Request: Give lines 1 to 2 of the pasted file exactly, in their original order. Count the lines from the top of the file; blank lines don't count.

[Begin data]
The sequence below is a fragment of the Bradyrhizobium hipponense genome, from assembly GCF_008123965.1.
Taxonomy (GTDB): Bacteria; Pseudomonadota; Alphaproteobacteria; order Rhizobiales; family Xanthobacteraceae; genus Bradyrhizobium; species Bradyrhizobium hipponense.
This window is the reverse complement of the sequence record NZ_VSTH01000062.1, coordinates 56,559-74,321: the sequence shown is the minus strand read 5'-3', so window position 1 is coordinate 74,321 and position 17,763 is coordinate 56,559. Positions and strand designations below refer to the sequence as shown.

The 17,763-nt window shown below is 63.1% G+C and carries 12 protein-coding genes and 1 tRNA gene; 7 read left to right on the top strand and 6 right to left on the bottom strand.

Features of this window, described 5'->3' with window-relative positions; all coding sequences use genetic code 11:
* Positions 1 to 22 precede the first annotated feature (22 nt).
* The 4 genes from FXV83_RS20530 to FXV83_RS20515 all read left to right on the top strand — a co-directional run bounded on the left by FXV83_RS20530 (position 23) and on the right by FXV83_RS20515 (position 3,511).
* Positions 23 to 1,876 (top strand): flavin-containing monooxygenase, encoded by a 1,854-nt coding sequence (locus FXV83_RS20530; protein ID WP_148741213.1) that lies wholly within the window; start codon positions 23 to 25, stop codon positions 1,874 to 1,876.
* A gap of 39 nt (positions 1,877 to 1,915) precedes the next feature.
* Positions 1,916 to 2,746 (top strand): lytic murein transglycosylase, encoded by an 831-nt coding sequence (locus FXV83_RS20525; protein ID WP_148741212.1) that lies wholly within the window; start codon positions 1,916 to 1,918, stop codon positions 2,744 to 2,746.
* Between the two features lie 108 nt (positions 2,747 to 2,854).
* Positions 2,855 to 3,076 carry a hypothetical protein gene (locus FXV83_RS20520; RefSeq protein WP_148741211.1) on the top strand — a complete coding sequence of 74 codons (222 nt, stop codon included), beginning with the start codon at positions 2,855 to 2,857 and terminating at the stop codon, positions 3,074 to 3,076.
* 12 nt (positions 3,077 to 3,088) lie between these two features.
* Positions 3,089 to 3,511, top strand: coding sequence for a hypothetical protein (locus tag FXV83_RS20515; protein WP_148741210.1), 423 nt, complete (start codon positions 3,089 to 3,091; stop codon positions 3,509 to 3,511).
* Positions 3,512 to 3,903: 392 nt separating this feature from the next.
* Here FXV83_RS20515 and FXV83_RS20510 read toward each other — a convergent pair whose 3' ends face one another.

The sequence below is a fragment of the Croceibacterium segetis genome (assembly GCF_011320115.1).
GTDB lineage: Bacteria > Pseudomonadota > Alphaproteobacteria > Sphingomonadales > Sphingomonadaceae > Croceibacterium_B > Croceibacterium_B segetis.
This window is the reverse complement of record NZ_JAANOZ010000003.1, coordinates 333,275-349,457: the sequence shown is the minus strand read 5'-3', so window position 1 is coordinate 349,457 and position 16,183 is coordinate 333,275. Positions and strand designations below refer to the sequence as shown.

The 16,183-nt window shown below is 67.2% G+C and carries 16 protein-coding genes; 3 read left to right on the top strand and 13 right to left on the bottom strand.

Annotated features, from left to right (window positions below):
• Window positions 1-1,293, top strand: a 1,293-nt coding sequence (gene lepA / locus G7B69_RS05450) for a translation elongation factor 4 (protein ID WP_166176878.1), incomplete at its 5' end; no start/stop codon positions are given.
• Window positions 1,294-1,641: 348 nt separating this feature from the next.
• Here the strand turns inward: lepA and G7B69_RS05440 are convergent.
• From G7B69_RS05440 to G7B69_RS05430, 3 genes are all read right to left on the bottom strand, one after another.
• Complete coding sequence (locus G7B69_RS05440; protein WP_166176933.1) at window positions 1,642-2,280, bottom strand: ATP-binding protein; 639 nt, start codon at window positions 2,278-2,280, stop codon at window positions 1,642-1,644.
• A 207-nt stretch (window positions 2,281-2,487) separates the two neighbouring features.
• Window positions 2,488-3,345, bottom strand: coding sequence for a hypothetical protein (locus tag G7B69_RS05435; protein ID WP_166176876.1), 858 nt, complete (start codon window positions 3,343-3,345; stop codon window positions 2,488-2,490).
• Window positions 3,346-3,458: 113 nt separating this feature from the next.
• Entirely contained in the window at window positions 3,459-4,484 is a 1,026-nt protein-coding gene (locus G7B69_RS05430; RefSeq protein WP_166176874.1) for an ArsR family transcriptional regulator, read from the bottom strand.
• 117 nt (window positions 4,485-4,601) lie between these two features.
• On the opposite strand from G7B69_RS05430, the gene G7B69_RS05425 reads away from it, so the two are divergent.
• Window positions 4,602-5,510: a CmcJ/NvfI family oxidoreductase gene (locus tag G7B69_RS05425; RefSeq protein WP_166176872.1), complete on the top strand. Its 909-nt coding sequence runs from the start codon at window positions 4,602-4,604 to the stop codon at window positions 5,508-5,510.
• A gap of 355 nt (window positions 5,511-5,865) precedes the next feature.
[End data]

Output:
The sequence below is a fragment of the Bradyrhizobium hipponense genome, from assembly GCF_008123965.1.
Taxonomy (GTDB): Bacteria; Pseudomonadota; Alphaproteobacteria; order Rhizobiales; family Xanthobacteraceae; genus Bradyrhizobium; species Bradyrhizobium hipponense.